Well, didn't get much ticked off the list, but I was out most of the afternoon and all of the evening. The organ playing went fine, thank you. At the end of the service I looked round just in time to see the newly widowed husband in tears, wiping his eyes. I turned away to concentrate on not having to wipe mine. As it wasn't in our village, I hadn't known the name of the lady who had died; it turned out that the couple had been a member of the same classic car club as the Sage and he knew them. She had been ill for some years and in the local wonderful cottage hospital for several months; her husband had sat with her for several hours every single day, even though by then she hardly remembered him. The Sage had visited several times too, as much for his sake as hers.
Anyway, the Rector and her husband had given me a lift and on the way home took me out for a cream tea. Scones, darlings, of course. I manfully, and with enjoyment, ate mine and by way of compensation did not have an ice cream during the interval tonight, drinking black coffee instead. I'd been obliged to park in a very awkward spot and moved during the interval, my half-drunk cup of coffee in the car's cupholder, to a better place.
The concert tonight was a gypsy orchestra from Budapest. It was arranged in the traditional style, with first and second violins (the second violin also and it seems simultaneously plays a third violin part) a viola, called a bratch, a double bass, cello, clarinet and cimbalon. To start with, it seemed to me that the backing had nothing to do with the melody played by the violin - I couldn't discern a pattern in it. I started to listen more carefully to each instrument and I could hear that each was indeed accompanying the violin but when I switched my hearing back to the ensemble, I couldn't get it any more. I was starting to, by the interval and felt that my brain might have made sense of it all by the time I returned.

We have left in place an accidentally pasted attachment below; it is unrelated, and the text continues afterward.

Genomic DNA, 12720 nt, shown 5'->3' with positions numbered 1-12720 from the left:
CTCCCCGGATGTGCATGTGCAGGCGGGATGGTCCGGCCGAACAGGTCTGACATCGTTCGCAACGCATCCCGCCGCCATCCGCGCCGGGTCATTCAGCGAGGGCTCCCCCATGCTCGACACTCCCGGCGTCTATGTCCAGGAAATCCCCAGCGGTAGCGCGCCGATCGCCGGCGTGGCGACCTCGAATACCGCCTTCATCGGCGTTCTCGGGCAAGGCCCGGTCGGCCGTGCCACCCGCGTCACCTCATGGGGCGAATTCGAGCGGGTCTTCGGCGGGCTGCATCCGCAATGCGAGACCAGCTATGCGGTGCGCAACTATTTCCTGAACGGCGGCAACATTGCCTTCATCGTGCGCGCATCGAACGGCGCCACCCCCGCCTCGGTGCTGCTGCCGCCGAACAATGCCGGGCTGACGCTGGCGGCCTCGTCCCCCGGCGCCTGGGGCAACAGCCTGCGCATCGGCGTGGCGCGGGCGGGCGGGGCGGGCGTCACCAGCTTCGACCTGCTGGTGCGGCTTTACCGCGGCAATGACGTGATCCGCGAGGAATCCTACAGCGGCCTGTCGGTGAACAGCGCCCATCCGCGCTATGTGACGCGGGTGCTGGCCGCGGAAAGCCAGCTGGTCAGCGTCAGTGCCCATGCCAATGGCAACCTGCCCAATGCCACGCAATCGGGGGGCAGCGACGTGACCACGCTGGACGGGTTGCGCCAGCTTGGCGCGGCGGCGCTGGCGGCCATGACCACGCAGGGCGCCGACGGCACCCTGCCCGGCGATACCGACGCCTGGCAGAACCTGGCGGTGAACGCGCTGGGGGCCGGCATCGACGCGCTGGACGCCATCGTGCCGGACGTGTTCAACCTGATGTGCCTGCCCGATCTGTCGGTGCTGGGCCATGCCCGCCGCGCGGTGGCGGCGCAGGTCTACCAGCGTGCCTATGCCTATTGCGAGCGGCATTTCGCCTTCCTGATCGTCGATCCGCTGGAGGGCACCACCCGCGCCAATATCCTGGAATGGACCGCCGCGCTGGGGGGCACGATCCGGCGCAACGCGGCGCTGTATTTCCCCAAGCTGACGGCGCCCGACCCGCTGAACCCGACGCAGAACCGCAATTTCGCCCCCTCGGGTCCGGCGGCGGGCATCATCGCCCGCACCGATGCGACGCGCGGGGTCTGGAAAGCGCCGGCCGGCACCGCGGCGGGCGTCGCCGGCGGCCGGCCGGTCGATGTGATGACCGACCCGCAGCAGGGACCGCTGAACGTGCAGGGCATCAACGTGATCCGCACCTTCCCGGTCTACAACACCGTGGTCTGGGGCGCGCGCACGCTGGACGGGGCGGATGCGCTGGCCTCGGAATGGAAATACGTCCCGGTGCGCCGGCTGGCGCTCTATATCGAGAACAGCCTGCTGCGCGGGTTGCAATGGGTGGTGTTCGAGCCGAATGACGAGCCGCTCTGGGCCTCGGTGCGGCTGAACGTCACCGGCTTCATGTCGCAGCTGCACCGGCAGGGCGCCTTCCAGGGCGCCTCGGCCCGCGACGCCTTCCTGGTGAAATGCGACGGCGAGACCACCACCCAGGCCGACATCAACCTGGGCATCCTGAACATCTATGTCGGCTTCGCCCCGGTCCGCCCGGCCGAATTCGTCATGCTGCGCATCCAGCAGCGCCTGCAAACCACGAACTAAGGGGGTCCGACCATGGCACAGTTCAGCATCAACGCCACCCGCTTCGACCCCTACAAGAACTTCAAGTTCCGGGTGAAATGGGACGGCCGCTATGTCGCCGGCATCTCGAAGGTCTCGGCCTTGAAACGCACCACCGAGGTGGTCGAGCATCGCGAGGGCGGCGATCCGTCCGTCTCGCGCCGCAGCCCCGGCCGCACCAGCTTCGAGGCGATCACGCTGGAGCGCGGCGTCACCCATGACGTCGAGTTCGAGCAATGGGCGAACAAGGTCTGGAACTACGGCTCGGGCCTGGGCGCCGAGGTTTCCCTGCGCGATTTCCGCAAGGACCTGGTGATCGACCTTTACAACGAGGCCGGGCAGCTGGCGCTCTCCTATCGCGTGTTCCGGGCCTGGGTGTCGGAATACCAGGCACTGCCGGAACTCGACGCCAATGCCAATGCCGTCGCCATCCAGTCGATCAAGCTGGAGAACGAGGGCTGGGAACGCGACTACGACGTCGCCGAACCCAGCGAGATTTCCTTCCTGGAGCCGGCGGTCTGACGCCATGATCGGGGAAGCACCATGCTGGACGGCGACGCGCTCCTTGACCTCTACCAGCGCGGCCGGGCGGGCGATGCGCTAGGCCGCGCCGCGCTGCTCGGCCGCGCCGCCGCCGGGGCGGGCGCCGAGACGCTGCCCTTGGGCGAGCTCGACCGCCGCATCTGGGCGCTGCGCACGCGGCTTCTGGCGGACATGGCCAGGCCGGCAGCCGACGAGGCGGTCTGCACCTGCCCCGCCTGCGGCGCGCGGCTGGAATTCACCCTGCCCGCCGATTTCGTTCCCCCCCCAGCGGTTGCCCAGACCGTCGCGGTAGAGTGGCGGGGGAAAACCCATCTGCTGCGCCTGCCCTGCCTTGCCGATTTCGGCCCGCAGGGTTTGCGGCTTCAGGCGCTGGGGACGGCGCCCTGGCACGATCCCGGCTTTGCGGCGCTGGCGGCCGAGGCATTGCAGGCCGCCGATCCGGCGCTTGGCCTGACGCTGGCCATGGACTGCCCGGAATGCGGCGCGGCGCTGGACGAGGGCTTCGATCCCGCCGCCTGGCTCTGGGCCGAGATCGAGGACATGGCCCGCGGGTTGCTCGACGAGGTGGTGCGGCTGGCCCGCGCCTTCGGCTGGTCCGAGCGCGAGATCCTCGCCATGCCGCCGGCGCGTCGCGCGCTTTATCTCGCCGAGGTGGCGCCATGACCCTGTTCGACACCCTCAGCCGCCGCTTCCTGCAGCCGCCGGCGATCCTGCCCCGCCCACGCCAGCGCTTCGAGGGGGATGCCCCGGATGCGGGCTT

The second violinist had had a friendly arm round the shoulder of the band leader as they came on in the first place, and it seemed a little odd that he did again in the second half. They all had Hungarian names (well, the little that I know about such things) but he told us that he was, in fact, from Belgium and had travelled to learn the music of his gypsy ancestors, as he loved it and wanted to help keep the tradition alive. His English was perfect and unaccented, although slightly stilted and so were his movements. He had a few mannerisms, including frequently touching the microphone, but it wasn't until several minutes into the second half that it occurred to me that he might be blind and as I observed, I became sure of it. I can see why this is irrelevant to his music and that he might choose not to refer to it; acknowledging it might make it a bigger deal than he would think it worth and detract from his musicality and that of the band but, nevertheless, it does make it a bigger deal that he is the front man and does all the speaking and that the others are quite matter-of-factly protective of him. As the concert went on, the applause became louder and longer; I wasn't the only one to open my ears to its style.
They haven't got a CD out yet as the group is quite newly formed, but he invited us to put down our emails at the music stall if we wanted to be kept informed; there was a steady line of people by the time I'd written mine. Like much music that is not easy at first listen, the more you listen the more you hear, appreciate and enjoy it. It's not really a genre I'd take as my favourite but I'd like to listen to it more as I think it's worth the learning. And yes, I admire them and yes, he would not like (a reasonably small) part of the reason to be his attitude to his blindness, which is the reason I'm not putting up their name.